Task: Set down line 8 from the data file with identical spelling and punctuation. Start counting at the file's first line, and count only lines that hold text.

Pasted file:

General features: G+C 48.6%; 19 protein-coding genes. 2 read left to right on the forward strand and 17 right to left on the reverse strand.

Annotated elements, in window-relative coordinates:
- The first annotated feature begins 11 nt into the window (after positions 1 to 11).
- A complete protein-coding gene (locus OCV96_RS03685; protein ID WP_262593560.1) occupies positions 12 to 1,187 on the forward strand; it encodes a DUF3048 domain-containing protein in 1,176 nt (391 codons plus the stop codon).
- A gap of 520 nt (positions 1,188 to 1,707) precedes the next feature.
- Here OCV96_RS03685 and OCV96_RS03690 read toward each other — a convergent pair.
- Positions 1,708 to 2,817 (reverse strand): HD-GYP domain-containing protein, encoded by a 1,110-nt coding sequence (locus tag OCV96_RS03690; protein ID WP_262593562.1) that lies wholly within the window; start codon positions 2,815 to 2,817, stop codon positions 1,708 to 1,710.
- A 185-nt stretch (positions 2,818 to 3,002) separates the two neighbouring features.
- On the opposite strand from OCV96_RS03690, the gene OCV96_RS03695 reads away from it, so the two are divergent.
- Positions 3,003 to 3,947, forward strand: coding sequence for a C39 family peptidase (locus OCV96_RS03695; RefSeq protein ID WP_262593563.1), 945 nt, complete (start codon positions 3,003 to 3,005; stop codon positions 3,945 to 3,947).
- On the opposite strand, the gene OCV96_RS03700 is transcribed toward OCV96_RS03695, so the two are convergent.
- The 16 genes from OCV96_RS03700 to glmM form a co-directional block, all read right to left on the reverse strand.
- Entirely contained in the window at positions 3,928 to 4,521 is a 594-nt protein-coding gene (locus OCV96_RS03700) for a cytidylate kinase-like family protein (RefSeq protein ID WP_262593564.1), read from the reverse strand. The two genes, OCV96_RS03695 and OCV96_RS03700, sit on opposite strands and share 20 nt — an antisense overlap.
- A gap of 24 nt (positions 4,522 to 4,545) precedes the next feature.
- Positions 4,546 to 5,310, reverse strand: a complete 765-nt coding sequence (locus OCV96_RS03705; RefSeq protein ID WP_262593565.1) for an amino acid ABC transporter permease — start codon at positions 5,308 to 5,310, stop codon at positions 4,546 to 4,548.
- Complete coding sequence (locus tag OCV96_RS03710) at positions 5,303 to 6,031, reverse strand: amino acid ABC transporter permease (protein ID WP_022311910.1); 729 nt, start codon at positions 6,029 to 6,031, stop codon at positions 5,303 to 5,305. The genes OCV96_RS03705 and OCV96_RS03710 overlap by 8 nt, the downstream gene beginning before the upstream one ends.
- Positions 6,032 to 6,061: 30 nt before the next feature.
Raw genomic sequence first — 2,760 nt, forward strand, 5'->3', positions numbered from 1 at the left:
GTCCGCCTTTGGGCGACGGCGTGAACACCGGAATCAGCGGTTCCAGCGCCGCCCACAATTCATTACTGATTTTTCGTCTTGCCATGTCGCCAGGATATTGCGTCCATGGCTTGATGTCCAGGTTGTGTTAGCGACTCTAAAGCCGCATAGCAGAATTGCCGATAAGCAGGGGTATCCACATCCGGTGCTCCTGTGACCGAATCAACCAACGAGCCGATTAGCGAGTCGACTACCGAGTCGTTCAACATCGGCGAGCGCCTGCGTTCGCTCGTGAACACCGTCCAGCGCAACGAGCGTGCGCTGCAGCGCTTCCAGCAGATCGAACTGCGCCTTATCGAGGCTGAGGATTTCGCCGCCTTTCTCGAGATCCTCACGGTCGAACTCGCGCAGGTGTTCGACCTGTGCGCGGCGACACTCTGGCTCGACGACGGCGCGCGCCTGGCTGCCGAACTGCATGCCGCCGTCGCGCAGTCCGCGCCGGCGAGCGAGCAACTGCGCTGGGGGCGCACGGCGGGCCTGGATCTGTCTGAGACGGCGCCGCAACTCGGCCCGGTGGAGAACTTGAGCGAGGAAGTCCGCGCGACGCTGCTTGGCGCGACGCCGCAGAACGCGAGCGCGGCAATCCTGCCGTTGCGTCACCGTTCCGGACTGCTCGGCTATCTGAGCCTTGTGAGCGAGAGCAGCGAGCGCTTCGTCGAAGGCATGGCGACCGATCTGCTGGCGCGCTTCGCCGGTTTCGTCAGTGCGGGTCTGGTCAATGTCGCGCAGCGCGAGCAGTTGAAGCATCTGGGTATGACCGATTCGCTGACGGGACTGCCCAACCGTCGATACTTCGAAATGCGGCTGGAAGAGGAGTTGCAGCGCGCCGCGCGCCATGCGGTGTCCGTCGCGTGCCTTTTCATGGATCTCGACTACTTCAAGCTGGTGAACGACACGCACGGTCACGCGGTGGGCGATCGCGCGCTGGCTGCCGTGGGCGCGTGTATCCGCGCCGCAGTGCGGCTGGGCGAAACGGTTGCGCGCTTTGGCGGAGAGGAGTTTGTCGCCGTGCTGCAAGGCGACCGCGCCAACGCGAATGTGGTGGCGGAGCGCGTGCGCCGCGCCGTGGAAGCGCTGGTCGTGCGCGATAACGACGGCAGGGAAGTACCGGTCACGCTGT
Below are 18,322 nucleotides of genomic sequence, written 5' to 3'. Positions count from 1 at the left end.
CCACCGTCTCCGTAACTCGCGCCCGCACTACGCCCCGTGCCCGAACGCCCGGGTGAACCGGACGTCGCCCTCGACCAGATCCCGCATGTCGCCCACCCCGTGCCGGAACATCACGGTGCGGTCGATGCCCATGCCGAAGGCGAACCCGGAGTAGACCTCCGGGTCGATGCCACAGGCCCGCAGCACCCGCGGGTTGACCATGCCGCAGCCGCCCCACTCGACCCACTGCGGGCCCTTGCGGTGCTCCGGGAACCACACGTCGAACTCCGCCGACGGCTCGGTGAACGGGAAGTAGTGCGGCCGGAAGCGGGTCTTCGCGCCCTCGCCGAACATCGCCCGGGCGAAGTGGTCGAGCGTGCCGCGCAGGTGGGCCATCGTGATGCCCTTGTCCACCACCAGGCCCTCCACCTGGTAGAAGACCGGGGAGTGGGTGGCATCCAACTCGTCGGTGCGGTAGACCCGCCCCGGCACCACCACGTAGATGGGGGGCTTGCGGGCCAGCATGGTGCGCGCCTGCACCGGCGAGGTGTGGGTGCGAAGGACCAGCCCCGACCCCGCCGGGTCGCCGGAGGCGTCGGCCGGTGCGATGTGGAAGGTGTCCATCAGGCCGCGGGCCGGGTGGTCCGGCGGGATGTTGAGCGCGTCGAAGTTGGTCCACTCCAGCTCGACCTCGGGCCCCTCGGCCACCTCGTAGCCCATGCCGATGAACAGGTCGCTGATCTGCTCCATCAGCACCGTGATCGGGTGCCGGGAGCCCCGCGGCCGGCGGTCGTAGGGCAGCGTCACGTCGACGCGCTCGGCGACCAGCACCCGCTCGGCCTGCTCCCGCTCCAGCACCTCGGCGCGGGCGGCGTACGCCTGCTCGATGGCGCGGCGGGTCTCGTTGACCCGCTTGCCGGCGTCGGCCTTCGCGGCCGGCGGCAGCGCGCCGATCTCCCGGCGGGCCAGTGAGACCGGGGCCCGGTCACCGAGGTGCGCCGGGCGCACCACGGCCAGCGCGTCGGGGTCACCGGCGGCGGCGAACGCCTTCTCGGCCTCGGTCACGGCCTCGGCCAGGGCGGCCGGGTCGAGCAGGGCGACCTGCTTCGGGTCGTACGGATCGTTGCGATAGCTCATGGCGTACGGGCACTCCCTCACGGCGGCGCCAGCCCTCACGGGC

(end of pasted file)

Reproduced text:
- A 185-nt stretch (positions 2,818 to 3,002) separates the two neighbouring features.